by Jonathan Rocher
Analyzing, storing and visualizing time-series efficiently are recurring though difficult tasks in various aspects of scientific data analysis such as meteorological forecasting, financial modeling, ... In this talk we will explore the current Python ecosystem for doing this effectively, comparing options, using only open source packages that are mature yet still under active development.
Exploring and analyzing data can be daunting and time-consuming, even for data lovers. Python can make the process fun and exciting. We will present techniques of data analysis, along with python tools that help you explore and map data. Our talk includes examples that show how python libraries such as csvkit, matplotlib, scipy, networkx and pysal can help you dig into and make sense of your data.
Learn about powerful python libraries for analyzing all types of data, including spatial data, through the following illustrated examples.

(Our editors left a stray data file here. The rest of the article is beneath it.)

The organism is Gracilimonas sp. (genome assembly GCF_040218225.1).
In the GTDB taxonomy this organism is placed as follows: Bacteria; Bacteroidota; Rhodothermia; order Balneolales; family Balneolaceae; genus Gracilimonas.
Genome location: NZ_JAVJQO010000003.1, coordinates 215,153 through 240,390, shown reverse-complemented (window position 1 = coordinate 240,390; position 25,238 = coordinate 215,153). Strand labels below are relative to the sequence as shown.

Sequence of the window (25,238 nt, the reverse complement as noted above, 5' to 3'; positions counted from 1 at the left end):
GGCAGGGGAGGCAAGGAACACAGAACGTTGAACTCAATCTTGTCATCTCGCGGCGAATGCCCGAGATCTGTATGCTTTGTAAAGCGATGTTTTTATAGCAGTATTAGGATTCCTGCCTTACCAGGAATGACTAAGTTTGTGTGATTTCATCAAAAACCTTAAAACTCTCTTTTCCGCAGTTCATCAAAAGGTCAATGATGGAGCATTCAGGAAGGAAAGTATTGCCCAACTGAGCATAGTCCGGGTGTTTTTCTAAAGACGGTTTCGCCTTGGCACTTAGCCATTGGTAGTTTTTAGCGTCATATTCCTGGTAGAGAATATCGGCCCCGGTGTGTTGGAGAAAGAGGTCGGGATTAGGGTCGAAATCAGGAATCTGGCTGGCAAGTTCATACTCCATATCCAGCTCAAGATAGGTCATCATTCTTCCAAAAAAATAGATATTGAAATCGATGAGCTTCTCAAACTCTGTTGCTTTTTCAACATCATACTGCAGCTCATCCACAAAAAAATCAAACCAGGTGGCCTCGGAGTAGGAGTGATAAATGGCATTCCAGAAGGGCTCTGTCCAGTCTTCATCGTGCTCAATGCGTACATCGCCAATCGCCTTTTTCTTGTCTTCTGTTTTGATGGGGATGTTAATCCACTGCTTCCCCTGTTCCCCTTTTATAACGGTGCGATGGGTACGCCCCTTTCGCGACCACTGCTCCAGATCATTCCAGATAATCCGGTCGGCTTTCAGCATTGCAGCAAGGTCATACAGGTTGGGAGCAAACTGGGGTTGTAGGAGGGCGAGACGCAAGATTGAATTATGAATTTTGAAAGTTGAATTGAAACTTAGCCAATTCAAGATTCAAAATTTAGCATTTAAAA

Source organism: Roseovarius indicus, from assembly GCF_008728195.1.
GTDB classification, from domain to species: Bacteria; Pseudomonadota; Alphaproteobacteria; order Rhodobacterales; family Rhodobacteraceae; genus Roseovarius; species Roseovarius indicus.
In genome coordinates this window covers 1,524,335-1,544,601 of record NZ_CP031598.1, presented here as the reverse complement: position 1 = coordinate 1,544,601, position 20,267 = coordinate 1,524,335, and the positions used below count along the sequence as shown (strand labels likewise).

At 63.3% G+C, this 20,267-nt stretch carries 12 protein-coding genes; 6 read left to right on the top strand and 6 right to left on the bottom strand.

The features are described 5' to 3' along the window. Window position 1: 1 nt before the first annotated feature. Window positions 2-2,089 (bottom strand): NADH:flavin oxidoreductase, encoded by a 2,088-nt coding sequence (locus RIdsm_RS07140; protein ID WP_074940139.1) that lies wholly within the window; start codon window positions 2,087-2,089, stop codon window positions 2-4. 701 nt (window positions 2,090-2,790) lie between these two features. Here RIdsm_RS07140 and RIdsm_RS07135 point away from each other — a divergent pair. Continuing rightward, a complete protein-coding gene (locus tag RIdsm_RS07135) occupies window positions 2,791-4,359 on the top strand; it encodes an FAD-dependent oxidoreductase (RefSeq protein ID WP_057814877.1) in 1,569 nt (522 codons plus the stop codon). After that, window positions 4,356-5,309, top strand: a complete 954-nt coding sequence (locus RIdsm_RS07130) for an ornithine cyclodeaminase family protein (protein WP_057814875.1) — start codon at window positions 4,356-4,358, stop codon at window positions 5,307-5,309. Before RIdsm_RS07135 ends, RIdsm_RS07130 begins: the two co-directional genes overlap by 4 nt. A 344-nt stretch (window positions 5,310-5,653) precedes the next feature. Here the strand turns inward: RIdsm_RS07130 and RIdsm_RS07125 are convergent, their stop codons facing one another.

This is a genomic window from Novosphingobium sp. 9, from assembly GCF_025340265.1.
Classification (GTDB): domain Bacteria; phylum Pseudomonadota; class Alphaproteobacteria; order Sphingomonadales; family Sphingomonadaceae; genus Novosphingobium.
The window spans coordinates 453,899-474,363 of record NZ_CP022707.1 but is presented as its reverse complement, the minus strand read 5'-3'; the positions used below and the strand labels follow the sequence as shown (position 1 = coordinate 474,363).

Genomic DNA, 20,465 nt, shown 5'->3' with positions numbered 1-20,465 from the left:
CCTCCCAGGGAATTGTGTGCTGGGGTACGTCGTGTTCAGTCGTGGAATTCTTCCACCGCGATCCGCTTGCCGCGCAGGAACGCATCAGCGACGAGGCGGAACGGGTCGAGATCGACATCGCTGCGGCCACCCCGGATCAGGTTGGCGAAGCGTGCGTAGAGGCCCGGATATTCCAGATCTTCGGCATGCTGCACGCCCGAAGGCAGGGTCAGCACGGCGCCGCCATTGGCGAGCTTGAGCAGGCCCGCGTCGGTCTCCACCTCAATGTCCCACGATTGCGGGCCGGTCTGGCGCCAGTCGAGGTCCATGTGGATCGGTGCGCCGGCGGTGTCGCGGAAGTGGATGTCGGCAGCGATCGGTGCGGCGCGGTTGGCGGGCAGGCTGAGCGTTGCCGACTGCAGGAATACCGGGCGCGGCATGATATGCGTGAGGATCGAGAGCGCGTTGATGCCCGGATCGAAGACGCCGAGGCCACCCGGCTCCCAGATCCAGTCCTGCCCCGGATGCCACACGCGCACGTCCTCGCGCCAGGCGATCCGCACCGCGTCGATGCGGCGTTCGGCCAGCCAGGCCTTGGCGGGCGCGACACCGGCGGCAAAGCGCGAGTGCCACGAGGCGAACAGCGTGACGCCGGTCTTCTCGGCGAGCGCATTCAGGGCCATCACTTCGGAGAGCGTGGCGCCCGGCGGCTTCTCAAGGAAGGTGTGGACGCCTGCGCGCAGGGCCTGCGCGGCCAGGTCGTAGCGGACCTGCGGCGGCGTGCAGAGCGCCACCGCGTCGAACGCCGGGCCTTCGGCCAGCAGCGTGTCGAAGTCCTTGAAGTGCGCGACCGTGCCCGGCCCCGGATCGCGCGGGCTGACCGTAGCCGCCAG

Example 1: Explore data
Problem: I have a large voter data file in CSV format. I want to examine it, check the column headings and data types, and do some basic stats, but I don’t want to pull it into Excel or Access. What are my options?
Solution: csvkit - I can explore my data, chop it up, sort it, summarize it, and prepare it for import to postgis.
Bonus: Developers and journalists have been working hard to add functionality to csvkit. You can contribute!
Example 2: Analyze data
Problem: I have a bunch of data points from Twitter. How do I make sense of what I have in front of me, and where do I start?
Solutions: matplotlib, networkx
Bonus: Learn about how python libraries are plug and play with each other.
Example 3: Map data
Problem: I have a year’s worth of crime incidents for a large city. I want to explore global and local patterns in the data and identify clusters.
Solutions: PySal (Numpy, Scipy)
Bonus: We’ll look at the full ESDA (Exploratory Spatial Data Analysis) module in PySal, and we’ll briefly touch on a selection of the rest of PySal’s functionality.
To wrap up the talk, we'll give some tips on using postgis and geodjango to go from data analysis and mapping to building a web application.
7th–15th March 2012